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Covid-19 patient whose life-support machine was nearly turned off three times beats virus and gets engaged

PUBLISHED: 19:03 27 May 2020 | UPDATED: 17:21 29 May 2020

Patrick Galloway. Picture: Patrick Galloway

Patrick Galloway. Picture: Patrick Galloway

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A man beat Covid-19 and the odds after his life-support machine was nearly switched off three times while he was in an induced coma – and then his girlfriend of 30 years proposed to him.

Patrick Galloway and Cynthia Palmer. Picture: Courtesy of Patrick Galloway and Cynthia PalmerPatrick Galloway and Cynthia Palmer. Picture: Courtesy of Patrick Galloway and Cynthia Palmer

Patrick Galloway, of Alexander Road in Archway, said “yes” to Cynthia Palmer and now intends to marry her at the earliest opportunity.

Patrick, 56, was admitted to the Whittington Hospital due to difficulty breathing and went into an induced coma from March 23 to April 27.

During this period he was also transferred to University College Hospital because his condition continued to deteriorate.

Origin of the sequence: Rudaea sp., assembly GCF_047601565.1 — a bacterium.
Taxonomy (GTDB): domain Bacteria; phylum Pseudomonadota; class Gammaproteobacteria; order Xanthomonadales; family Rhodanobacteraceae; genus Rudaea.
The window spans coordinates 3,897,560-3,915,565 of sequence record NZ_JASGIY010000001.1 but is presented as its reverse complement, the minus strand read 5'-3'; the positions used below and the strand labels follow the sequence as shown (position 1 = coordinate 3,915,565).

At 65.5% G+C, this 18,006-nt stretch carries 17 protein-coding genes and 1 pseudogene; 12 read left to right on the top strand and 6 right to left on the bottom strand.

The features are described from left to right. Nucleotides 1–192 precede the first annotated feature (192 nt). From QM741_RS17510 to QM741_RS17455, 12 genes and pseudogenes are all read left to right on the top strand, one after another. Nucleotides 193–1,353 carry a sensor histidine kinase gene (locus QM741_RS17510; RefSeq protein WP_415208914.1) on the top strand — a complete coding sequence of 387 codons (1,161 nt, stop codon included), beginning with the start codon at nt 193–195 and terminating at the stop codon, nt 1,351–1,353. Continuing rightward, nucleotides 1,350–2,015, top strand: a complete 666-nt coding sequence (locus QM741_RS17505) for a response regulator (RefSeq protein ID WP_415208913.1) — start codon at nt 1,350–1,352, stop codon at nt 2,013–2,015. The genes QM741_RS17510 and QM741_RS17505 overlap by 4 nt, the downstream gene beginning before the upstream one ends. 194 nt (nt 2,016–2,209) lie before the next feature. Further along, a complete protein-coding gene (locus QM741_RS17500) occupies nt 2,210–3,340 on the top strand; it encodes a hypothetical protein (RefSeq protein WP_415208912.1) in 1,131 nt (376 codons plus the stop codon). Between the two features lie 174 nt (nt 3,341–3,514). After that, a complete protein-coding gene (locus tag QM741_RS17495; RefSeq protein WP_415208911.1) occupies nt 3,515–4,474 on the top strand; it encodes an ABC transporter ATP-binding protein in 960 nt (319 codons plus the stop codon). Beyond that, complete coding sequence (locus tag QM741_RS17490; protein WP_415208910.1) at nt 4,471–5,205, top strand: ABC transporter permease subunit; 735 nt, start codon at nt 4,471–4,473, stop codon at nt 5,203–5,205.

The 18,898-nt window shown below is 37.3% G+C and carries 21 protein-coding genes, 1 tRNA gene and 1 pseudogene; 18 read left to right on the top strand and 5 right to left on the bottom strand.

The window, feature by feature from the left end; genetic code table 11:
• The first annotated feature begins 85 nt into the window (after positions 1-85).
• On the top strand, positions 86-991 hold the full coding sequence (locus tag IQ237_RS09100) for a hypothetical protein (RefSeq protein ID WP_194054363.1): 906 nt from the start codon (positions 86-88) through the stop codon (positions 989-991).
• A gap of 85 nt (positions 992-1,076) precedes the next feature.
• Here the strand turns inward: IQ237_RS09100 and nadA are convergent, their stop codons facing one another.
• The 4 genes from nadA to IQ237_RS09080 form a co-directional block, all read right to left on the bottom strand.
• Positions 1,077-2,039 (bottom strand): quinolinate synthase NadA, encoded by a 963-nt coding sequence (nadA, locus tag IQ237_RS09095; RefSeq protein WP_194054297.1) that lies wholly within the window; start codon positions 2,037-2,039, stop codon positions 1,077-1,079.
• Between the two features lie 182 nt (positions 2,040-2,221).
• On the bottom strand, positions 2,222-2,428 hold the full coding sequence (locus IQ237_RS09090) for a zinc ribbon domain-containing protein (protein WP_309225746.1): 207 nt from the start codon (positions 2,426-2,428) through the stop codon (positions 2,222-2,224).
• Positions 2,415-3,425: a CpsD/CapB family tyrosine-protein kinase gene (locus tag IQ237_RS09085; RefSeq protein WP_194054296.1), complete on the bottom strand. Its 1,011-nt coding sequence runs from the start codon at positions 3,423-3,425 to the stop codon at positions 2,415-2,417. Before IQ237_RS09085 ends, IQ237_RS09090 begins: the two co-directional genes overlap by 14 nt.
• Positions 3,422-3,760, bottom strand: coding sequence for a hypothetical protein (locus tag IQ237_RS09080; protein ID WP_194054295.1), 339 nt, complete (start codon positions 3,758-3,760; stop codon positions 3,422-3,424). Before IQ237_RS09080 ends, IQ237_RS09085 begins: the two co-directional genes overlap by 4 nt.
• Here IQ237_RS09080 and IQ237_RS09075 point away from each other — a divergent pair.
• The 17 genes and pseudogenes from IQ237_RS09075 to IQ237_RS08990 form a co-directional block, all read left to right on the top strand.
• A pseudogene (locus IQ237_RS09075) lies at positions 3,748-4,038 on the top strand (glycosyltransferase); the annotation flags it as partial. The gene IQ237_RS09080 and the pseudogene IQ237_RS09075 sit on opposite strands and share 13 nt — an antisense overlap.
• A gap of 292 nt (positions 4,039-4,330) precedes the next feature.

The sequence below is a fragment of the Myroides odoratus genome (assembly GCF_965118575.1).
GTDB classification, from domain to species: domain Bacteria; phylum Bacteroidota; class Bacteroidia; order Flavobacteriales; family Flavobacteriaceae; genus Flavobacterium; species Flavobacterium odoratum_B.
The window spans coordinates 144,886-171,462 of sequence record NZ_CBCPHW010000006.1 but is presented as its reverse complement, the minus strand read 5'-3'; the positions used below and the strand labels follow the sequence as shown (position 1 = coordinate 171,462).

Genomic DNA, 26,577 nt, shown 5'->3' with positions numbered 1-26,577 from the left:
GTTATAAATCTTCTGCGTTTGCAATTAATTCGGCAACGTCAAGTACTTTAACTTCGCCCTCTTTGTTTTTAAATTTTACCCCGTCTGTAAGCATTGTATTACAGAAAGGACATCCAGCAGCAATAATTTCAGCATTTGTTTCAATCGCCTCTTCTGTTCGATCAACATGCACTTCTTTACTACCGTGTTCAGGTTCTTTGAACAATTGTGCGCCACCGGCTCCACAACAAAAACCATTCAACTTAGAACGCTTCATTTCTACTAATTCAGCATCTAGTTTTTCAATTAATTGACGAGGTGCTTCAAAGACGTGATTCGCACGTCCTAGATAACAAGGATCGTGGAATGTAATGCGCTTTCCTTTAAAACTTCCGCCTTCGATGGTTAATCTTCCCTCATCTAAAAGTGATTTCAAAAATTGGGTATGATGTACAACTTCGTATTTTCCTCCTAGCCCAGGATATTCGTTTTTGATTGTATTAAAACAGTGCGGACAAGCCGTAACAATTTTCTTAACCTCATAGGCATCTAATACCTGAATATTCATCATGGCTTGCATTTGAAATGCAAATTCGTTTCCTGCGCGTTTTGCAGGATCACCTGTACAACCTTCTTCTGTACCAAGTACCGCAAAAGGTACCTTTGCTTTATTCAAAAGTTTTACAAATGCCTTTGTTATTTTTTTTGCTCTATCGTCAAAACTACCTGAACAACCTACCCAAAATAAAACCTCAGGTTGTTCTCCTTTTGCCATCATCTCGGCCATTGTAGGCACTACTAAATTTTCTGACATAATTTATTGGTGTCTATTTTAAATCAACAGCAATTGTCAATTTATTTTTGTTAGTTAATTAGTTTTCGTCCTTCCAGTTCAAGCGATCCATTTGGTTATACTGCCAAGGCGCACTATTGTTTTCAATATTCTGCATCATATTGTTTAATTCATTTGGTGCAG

Patrick told the Gazette: “I feel lucky. I feel extremely grateful to all the hospital staff because what they did for me is just beyond belief – they never gave up. I owe them so much.”

He started to cry, adding: “When I came out of the coma I couldn’t walk, sit up or speak.”

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Reflecting on her fiancé’s battle with the virus, Cynthia, 51, said: “It was the worst time of my life. I couldn’t sleep at night because they said: ‘If he takes a turn for the worse expect a phone call any time.’

“One day a doctor phoned me and said: ‘Patrick’s still on a ventilator but his eyes have opened.’”

Patrick added: “When I woke up I had so many hallucinations, I didn’t know reality. I dreamed I was on a boat and dived off and hit my head, and that somebody burgled my house and my girlfriend had to run for her life. It was scary.”

He continued: “One of the first things she said was: ‘Will you marry me.’

“I’m not going to let another day pass, as soon as I can get married I will. One thing this has taught me is don’t leave anything until tomorrow, because I was fine the day before and [Covid-19 nearly] took my life away.”

Patrick’s 84-year-old father, Oscar, – a church organist and retired bus driver who lived in Sheffield – had Alzheimer’s disease and died while he was in the coma.

Patrick is a former glazier who has not worked since undergoing triple heart bypass surgery in 2008, and Cynthia is a beautician.


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